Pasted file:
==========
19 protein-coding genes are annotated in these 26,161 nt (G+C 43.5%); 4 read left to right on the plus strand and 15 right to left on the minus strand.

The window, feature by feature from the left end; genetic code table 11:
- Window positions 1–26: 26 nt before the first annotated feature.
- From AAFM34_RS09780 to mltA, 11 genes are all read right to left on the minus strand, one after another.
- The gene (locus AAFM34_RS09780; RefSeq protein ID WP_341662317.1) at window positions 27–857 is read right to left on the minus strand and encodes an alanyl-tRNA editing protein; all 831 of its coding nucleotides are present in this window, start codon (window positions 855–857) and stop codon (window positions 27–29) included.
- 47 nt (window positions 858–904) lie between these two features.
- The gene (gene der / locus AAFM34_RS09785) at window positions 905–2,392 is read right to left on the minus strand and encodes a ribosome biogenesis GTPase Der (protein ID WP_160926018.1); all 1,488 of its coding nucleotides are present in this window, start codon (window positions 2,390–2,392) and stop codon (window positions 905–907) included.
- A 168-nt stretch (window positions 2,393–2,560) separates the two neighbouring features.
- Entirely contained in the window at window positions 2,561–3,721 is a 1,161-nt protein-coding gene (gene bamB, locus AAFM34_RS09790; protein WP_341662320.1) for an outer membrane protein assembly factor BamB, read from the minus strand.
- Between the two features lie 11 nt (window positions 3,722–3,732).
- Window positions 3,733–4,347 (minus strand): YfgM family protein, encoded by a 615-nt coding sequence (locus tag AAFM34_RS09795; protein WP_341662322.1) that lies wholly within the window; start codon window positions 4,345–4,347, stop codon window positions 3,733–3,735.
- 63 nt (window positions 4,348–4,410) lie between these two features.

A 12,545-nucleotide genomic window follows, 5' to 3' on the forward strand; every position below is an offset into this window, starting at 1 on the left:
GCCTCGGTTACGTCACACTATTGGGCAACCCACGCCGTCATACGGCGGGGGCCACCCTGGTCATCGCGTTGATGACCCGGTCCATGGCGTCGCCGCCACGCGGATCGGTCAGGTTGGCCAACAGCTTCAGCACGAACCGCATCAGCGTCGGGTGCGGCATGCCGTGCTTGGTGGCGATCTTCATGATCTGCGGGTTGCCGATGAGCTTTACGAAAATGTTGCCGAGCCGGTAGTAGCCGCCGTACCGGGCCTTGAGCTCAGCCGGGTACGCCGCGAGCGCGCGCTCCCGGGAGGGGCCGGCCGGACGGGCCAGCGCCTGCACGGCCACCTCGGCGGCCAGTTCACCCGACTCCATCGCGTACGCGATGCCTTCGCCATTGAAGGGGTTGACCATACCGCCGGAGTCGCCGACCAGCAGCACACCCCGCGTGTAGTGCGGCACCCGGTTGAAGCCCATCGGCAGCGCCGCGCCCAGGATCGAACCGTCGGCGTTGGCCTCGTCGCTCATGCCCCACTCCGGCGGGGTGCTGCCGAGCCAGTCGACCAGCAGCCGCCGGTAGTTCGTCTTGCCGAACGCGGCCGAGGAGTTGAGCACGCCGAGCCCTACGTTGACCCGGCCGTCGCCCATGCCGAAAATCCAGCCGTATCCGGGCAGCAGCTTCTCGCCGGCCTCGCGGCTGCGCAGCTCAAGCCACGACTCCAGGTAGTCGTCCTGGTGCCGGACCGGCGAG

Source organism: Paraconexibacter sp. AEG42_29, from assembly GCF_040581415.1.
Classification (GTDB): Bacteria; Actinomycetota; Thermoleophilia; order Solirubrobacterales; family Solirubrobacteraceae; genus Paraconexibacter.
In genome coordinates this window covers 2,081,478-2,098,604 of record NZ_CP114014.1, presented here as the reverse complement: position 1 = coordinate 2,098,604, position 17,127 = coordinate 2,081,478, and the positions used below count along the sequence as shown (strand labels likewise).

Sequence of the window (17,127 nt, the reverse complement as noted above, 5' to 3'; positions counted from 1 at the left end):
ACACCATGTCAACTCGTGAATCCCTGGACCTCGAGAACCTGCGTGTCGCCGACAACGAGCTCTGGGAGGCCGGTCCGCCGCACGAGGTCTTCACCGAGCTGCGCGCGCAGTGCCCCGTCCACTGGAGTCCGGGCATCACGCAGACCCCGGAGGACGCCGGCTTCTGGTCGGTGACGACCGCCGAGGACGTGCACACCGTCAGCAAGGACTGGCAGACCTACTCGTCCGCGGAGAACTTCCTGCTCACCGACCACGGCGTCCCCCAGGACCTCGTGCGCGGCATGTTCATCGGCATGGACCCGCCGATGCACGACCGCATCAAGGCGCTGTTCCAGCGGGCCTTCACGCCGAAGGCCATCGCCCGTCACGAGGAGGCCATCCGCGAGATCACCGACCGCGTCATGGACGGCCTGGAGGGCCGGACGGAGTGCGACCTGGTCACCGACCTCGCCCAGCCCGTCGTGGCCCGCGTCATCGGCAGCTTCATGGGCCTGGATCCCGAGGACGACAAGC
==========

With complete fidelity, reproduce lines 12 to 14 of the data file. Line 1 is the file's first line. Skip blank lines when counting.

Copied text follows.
- 63 nt (window positions 4,348–4,410) lie between these two features.

A 12,545-nucleotide genomic window follows, 5' to 3' on the forward strand; every position below is an offset into this window, starting at 1 on the left:
GCCTCGGTTACGTCACACTATTGGGCAACCCACGCCGTCATACGGCGGGGGCCACCCTGGTCATCGCGTTGATGACCCGGTCCATGGCGTCGCCGCCACGCGGATCGGTCAGGTTGGCCAACAGCTTCAGCACGAACCGCATCAGCGTCGGGTGCGGCATGCCGTGCTTGGTGGCGATCTTCATGATCTGCGGGTTGCCGATGAGCTTTACGAAAATGTTGCCGAGCCGGTAGTAGCCGCCGTACCGGGCCTTGAGCTCAGCCGGGTACGCCGCGAGCGCGCGCTCCCGGGAGGGGCCGGCCGGACGGGCCAGCGCCTGCACGGCCACCTCGGCGGCCAGTTCACCCGACTCCATCGCGTACGCGATGCCTTCGCCATTGAAGGGGTTGACCATACCGCCGGAGTCGCCGACCAGCAGCACACCCCGCGTGTAGTGCGGCACCCGGTTGAAGCCCATCGGCAGCGCCGCGCCCAGGATCGAACCGTCGGCGTTGGCCTCGTCGCTCATGCCCCACTCCGGCGGGGTGCTGCCGAGCCAGTCGACCAGCAGCCGCCGGTAGTTCGTCTTGCCGAACGCGGCCGAGGAGTTGAGCACGCCGAGCCCTACGTTGACCCGGCCGTCGCCCATGCCGAAAATCCAGCCGTATCCGGGCAGCAGCTTCTCGCCGGCCTCGCGGCTGCGCAGCTCAAGCCACGACTCCAGGTAGTCGTCCTGGTGCCGGACCGGCGAG